But none of that happened. It looks like the group hasn’t been formally meeting quarterly, and the public / student facing event never took place. If it had, perhaps some of the concerns that SUs have been raising about the lack of clarity over students’ rights during the pandemic and the process of making complaints – along with the promised work on students’ rights – might have materialised.

For the record, OfS says:

The CBF has met however the OfS does not hold agendas, minutes, papers or meetings summaries for the CBF. Members of the CBF do meet informally on a regular basis to discuss areas of mutual interest. The event planned for June 2019, was rescheduled for Spring 2020, however the pandemic meant that arrangements for the event could not proceed.

Setting aside the fact that the pandemic has made this sort of event much easier to organise, the problem as ever here is that the student/student rep facing aspects of the work have gone by the wayside while the internal coordination aspects appear to have survived, although not in a way that we can actually see.

There’s also no record of the student panel having ever discussed students as consumers issues – although in one discussion on student protection plans once, it did suggest that “links with consumer rights and other student-facing documents should be clarified, a[nd] “Know Your Rights” campaign for students [was] suggested”. That has never happened.

Working 12 til 1

One other thing. As far back as September 2020, DfE promised to set up a group to reassure MPs off the back of the Petitions Committee report on refund demands:

In addition, the Department for Education has set up a working group with the OIA, CMA, OfS, Universities UK (UUK) and the National Union of Students (NUS) to consider whether the range of existing guidance can be brought together to help students and providers understand this complex area. The group will also consider whether additional guidance for students and providers is needed, and how the understanding of providers’ consumer law obligations can be further supported.

Again, not heard much on that – so I also FOI’d for details. I got three agendas back – from December, February and March.

  • In December (over three months after the above assurance and eight months after the main petition had hit 300k signatures) OfS updated the first meeting on its notifications work, OIA updated on work including its group complaints consultation, DfE summarised the Westminster Hall Debate. The meeting lasted an hour in total. We have no idea if CMA were even there.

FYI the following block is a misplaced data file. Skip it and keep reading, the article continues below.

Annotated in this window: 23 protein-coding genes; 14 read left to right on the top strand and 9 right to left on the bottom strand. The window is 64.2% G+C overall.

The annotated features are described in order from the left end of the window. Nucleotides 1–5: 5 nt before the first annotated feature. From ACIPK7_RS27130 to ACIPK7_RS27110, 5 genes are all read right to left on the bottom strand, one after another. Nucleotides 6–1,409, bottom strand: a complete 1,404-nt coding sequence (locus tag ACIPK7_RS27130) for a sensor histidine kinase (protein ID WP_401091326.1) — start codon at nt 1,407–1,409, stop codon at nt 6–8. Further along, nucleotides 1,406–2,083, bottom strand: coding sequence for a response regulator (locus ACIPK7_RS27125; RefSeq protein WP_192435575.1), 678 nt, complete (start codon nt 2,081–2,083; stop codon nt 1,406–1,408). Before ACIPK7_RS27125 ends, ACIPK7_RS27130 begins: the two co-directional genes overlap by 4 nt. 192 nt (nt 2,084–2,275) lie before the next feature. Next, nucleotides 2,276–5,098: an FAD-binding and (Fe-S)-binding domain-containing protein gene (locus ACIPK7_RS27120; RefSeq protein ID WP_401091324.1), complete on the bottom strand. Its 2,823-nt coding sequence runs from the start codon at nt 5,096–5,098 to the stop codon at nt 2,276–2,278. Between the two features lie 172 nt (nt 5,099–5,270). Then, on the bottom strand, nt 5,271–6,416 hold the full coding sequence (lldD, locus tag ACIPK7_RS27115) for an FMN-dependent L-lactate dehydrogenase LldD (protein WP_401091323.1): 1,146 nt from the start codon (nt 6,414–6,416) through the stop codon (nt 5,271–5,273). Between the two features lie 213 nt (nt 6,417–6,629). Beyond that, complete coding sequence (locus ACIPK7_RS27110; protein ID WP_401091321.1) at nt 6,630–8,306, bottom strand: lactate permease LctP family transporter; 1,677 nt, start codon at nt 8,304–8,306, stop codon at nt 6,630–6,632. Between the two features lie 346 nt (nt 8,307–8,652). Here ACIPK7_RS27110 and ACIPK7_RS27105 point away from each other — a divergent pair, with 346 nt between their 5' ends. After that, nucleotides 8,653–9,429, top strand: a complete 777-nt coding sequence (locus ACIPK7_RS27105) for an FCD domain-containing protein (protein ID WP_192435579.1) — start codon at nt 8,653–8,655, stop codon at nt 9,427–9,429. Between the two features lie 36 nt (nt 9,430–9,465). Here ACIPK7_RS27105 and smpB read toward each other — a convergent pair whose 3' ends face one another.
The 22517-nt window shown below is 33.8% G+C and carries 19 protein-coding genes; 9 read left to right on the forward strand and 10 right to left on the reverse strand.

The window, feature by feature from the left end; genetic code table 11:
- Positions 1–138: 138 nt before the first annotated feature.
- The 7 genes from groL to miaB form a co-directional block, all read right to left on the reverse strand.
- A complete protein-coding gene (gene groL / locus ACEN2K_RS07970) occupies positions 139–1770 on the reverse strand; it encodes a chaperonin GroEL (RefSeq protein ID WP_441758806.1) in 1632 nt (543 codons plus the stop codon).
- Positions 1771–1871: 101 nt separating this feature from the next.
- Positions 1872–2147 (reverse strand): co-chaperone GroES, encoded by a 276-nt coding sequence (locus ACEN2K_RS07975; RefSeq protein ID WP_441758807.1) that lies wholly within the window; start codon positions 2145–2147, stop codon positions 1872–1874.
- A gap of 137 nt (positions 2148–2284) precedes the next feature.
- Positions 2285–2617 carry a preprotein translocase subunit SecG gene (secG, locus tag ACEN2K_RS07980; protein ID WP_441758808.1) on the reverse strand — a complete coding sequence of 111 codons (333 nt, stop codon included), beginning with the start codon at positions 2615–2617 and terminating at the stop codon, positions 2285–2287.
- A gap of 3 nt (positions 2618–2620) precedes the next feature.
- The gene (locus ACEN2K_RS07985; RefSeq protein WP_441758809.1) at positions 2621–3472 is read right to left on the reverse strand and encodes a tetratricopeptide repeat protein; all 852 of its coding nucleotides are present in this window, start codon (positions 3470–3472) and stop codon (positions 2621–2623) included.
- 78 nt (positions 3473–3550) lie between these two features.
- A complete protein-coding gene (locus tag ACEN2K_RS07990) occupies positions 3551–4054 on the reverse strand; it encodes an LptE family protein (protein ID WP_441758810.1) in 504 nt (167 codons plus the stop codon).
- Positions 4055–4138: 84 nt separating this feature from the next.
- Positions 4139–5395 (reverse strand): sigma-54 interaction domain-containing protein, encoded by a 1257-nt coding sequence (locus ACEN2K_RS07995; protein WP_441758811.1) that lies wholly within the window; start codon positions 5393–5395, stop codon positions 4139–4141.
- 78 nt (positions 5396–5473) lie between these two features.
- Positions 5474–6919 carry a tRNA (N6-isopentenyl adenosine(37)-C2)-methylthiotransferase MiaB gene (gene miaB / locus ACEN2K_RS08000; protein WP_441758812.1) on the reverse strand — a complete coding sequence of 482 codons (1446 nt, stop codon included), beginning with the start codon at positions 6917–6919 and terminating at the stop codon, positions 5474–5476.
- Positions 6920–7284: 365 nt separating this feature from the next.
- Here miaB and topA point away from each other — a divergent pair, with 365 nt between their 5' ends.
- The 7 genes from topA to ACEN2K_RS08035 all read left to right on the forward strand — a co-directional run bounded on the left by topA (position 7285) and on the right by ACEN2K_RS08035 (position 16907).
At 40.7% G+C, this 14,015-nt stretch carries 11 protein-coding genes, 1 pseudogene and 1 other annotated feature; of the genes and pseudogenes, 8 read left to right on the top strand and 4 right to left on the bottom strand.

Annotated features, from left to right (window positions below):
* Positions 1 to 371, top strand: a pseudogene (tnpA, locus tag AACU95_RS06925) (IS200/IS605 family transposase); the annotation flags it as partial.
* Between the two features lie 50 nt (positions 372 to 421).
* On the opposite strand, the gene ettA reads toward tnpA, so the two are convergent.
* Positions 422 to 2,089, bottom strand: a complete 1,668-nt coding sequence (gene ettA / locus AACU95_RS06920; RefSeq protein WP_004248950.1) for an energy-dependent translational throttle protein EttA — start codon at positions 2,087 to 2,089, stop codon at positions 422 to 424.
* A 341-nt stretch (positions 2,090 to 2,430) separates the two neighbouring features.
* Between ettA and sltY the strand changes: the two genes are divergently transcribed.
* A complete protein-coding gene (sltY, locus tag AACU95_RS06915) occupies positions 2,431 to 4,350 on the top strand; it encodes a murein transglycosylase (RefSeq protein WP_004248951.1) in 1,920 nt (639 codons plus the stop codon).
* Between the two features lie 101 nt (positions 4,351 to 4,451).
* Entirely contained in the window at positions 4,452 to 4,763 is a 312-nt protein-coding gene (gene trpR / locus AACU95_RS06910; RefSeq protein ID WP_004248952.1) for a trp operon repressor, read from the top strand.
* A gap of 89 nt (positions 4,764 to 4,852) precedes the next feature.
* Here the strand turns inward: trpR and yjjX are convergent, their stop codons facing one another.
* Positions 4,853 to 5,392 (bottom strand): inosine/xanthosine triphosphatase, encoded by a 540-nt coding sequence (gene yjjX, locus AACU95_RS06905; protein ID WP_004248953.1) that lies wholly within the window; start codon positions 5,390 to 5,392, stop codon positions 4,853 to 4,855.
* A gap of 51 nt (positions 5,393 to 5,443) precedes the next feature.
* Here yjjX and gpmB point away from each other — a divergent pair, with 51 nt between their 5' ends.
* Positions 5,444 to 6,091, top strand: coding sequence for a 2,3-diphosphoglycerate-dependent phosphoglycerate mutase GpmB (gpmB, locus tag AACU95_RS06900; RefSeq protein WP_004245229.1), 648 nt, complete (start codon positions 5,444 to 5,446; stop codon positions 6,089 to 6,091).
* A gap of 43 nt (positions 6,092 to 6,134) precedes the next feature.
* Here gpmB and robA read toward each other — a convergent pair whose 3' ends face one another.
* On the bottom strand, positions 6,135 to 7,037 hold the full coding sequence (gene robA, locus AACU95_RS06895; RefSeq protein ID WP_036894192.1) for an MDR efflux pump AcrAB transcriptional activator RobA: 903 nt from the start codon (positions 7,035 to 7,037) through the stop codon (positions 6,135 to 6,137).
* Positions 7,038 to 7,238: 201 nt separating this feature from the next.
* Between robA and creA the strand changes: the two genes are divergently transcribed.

• In February DfE updated on the APPG and further e-petitions, OfS updated on work on increasing awareness around student notifications and OIA updated on group complaints. Again, we have no idea if CMA were even there.
  • And in March DfE updated on further e-petitions and its reopening guidance, OfS updated on its guide to student notifications and potential revisions to consumer [protection law] guidance, and OIA updated on group complaints and case studies published. At this third meeting CMA did give something called a “CMA update”. I don’t imagine that took long.

There’s no minutes or papers – but I’m not sure that what we can see goes close to a proper consideration of whether the “range of existing guidance can be brought together to help students and providers understand this complex area”, or a “proper consideration of whether additional guidance for students and providers is needed”.

Does all of this matter? Almost certainly. Whatever you think about the year just gone or whether you think students should be framed as consumers, they do have legal rights, as Michelle Donelan keeps telling us. It’s just that students don’t really know what they are.

The gap between active dissatisfaction and formal complaints may well soon manifest itself both in HEPI/Advance HE’s Student Academic Experience Survey and in the National Student Survey. This area is complex enough for students and their representative bodies to navigate in an average year – and so what was needed this year was the bodies who have a remit in this area to step up both on advice generally, and curate advice in the context of the pandemic specifically. Instead, it looks like we have a well-coordinated significant failure here, just when students needed the opposite.

One response to “Where was the work on student rights when they needed it the most?

  1. Plus ça change, déja vu, whatever…. For the umpteenth time I remind all concerned that I have been pushing the need for a clear, comprehensive, standardised HEI-student B2C contract for three decades and with David Palfreyman jointly in all three editions of the Law of Higher Education since 2006. (Third ed published last month by OUP). We even provide an up to date (copyrighted) draft. Jim could perhaps also have noted that the UUK might even be proactive as a trade body and organise such a contract as agreed with the NUS, OIAHE, CMA, OfS……